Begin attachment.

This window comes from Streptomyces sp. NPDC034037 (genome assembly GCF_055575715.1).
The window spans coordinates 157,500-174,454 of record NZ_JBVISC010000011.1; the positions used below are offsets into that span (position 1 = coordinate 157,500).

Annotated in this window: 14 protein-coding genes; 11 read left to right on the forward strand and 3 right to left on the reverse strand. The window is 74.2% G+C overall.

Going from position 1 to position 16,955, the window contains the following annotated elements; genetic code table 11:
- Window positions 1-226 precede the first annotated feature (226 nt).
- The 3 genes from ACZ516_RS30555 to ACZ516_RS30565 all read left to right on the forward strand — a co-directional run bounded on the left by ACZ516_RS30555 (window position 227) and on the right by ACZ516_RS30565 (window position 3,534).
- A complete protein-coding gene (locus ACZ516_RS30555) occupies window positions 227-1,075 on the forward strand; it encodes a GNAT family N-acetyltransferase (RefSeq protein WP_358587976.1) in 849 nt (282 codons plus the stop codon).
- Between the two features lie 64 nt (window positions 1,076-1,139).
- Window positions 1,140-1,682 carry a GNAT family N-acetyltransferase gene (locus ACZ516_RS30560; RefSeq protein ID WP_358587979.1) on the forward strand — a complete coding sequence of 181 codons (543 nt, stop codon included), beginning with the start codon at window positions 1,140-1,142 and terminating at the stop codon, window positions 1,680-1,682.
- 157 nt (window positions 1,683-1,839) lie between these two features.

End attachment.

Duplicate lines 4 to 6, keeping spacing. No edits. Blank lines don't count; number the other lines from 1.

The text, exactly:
Going from position 1 to position 16,955, the window contains the following annotated elements; genetic code table 11:
- Window positions 1-226 precede the first annotated feature (226 nt).
- The 3 genes from ACZ516_RS30555 to ACZ516_RS30565 all read left to right on the forward strand — a co-directional run bounded on the left by ACZ516_RS30555 (window position 227) and on the right by ACZ516_RS30565 (window position 3,534).